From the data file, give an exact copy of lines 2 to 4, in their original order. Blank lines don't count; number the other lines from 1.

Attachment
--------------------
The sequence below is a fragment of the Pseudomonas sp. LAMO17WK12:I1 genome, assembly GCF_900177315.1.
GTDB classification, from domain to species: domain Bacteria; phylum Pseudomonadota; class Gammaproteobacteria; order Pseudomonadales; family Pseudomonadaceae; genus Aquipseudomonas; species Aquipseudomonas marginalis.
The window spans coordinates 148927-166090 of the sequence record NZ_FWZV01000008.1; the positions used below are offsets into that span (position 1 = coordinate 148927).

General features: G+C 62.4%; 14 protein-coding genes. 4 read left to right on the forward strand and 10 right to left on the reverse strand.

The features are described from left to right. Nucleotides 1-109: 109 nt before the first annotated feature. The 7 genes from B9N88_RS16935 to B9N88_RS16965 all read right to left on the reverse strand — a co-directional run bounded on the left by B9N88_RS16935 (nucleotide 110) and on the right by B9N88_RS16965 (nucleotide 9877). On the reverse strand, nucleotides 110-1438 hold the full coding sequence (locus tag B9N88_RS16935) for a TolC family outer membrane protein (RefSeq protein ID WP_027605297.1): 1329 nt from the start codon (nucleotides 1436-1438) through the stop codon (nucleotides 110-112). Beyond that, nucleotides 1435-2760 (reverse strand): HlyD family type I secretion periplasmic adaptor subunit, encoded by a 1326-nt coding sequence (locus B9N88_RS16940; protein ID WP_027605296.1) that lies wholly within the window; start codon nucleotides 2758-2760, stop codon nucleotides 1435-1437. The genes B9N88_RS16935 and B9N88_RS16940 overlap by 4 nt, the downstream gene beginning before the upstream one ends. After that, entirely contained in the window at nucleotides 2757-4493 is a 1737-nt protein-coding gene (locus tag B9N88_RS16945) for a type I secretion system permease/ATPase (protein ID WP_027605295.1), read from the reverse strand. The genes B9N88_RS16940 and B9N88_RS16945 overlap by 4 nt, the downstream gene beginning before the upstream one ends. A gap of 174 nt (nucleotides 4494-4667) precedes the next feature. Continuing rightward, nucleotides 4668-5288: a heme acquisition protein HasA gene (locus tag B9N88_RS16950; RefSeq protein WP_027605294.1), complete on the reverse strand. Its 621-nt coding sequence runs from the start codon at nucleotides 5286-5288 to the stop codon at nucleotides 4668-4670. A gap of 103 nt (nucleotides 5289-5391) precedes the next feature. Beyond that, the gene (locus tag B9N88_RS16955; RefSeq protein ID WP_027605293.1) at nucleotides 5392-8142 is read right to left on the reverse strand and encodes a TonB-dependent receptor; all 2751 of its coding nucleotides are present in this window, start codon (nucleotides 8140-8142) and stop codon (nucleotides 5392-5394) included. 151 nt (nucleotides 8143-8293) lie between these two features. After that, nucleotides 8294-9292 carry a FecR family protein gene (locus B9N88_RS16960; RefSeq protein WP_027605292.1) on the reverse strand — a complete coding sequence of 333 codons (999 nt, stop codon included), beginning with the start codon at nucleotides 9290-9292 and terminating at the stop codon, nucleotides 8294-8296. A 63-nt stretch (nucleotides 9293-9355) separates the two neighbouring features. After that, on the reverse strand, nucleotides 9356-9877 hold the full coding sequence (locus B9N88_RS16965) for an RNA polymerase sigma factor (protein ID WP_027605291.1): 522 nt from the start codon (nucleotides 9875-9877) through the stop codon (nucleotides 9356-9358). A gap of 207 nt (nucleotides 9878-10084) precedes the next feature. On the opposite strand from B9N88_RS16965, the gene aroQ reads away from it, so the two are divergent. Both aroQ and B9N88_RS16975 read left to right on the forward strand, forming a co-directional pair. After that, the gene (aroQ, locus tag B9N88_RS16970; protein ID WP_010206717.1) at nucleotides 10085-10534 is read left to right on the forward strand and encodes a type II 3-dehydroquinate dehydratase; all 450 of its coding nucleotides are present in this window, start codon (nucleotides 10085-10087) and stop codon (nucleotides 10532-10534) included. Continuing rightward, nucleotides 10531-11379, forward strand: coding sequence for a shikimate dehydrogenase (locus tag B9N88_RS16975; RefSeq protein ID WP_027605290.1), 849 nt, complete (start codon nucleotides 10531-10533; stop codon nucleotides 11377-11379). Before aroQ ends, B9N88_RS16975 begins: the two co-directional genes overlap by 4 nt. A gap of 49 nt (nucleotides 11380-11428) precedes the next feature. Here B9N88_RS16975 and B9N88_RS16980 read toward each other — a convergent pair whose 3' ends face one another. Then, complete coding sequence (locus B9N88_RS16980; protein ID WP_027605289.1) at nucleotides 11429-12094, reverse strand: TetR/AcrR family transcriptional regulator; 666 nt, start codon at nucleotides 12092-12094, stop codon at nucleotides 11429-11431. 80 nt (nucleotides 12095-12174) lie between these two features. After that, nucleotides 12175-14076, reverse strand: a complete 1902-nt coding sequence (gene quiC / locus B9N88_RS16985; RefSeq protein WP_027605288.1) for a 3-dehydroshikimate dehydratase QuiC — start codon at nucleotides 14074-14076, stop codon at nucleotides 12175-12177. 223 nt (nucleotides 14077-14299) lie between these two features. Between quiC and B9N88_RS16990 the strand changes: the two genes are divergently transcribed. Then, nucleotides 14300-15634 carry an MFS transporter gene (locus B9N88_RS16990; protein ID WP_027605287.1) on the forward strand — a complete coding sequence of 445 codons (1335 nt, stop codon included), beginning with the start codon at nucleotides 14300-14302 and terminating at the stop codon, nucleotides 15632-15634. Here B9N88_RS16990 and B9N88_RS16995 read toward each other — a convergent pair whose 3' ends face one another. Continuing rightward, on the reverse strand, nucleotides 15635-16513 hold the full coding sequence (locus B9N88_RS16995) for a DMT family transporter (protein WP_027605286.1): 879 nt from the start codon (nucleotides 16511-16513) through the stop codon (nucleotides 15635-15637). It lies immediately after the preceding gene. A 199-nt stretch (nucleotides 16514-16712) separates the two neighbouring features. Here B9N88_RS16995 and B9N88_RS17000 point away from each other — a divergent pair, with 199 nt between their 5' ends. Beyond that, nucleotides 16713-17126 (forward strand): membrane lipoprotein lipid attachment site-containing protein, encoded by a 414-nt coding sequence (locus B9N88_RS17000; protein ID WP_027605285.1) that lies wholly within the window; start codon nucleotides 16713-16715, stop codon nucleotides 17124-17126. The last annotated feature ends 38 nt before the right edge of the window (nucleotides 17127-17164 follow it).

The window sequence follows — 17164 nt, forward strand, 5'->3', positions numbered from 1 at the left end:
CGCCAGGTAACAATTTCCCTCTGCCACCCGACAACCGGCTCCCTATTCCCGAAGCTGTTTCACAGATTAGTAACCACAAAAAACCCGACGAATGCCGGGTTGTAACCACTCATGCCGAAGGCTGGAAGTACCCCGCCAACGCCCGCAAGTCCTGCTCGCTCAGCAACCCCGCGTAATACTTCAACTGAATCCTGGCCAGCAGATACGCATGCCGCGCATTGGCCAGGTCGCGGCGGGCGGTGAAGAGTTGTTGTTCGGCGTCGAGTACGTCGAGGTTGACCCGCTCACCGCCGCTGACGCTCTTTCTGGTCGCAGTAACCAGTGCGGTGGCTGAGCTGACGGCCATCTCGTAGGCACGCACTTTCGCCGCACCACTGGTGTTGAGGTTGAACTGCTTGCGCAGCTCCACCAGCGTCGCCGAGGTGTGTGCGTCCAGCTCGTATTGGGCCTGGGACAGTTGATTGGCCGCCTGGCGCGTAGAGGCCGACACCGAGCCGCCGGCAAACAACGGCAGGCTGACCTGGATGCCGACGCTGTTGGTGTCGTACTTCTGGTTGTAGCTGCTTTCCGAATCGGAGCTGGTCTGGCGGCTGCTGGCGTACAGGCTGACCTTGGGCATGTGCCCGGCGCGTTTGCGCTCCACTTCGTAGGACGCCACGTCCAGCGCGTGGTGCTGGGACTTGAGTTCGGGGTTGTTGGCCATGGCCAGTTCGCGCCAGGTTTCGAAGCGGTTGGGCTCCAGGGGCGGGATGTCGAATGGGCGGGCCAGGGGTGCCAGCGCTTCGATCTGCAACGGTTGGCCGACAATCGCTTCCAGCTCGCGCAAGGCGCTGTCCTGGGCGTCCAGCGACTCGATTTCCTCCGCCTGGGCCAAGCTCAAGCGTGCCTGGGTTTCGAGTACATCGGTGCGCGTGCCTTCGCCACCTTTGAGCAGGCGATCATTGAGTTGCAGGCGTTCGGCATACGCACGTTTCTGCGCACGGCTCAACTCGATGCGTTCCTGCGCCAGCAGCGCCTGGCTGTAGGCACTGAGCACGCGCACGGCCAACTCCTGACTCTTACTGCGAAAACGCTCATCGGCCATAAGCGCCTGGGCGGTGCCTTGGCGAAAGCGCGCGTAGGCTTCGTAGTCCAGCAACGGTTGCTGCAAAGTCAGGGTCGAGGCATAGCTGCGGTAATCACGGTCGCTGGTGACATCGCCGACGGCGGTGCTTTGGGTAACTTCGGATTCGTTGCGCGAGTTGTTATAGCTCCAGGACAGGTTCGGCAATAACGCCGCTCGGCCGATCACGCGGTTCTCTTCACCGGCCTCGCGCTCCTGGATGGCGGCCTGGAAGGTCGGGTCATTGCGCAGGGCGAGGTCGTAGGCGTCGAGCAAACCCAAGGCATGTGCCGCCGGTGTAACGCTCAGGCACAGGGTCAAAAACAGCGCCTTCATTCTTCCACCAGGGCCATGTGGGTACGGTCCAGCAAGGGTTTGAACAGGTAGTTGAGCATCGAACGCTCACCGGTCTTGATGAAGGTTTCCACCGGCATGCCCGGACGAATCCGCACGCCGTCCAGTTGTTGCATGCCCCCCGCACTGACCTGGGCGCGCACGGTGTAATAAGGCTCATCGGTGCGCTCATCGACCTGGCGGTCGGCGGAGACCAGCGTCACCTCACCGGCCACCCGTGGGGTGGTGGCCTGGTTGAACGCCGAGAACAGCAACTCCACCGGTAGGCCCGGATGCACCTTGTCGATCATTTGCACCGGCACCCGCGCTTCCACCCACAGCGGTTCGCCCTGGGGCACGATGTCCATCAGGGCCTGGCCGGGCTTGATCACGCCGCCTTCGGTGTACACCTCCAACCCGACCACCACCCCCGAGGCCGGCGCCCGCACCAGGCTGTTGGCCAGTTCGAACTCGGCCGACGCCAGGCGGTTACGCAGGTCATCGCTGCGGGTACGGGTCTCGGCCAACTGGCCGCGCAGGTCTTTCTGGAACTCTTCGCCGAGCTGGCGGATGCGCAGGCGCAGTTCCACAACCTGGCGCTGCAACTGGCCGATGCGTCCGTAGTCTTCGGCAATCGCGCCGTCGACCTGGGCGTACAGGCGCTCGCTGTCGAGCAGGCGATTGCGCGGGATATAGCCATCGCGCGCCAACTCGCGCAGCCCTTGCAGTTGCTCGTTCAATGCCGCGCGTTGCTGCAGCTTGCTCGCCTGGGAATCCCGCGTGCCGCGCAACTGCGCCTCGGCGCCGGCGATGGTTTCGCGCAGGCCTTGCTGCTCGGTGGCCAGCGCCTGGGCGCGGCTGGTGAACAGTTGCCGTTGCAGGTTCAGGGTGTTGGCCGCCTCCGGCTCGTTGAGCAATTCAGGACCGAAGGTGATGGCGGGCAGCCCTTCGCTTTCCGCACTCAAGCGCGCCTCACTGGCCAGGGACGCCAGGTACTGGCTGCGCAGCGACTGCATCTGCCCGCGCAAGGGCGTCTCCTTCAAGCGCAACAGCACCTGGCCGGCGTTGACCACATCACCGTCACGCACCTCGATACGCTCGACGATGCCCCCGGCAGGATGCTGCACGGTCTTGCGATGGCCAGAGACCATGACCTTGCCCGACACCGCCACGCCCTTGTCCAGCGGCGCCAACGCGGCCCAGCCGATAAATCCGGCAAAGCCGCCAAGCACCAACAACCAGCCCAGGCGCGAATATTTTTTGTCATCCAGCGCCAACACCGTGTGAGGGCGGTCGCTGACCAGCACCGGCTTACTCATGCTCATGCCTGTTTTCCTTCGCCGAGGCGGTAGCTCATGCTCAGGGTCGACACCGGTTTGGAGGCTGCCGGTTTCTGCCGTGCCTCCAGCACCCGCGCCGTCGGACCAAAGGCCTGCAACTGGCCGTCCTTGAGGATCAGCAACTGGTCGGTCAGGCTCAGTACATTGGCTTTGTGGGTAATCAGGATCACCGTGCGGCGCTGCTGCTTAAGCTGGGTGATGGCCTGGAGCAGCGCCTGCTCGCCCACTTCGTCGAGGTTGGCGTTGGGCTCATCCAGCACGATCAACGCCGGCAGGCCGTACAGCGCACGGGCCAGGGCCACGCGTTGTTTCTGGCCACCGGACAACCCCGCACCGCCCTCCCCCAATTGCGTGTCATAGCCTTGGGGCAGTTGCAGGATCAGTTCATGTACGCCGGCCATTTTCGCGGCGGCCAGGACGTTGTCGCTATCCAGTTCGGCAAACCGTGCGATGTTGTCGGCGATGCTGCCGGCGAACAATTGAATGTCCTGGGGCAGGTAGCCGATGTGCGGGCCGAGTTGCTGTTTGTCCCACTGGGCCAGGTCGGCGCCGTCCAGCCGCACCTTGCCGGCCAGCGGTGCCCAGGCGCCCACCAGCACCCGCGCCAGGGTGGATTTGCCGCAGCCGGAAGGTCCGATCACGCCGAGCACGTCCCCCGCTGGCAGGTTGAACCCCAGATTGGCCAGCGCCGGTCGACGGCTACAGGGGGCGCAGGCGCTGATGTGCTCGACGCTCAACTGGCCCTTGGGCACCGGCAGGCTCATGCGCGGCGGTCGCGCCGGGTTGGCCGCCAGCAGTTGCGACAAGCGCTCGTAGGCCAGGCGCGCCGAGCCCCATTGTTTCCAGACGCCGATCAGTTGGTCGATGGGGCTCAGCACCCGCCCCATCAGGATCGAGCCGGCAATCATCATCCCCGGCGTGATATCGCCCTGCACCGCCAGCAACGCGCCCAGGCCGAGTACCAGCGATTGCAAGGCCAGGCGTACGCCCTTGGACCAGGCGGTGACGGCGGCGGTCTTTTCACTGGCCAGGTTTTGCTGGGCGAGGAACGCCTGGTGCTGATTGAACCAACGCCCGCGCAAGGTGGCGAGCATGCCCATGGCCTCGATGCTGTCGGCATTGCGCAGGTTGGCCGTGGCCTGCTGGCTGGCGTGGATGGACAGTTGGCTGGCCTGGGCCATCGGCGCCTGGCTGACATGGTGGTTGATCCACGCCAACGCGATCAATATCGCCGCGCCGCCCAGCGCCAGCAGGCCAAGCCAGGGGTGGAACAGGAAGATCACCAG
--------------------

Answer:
GTDB classification, from domain to species: domain Bacteria; phylum Pseudomonadota; class Gammaproteobacteria; order Pseudomonadales; family Pseudomonadaceae; genus Aquipseudomonas; species Aquipseudomonas marginalis.
The window spans coordinates 148927-166090 of the sequence record NZ_FWZV01000008.1; the positions used below are offsets into that span (position 1 = coordinate 148927).

General features: G+C 62.4%; 14 protein-coding genes. 4 read left to right on the forward strand and 10 right to left on the reverse strand.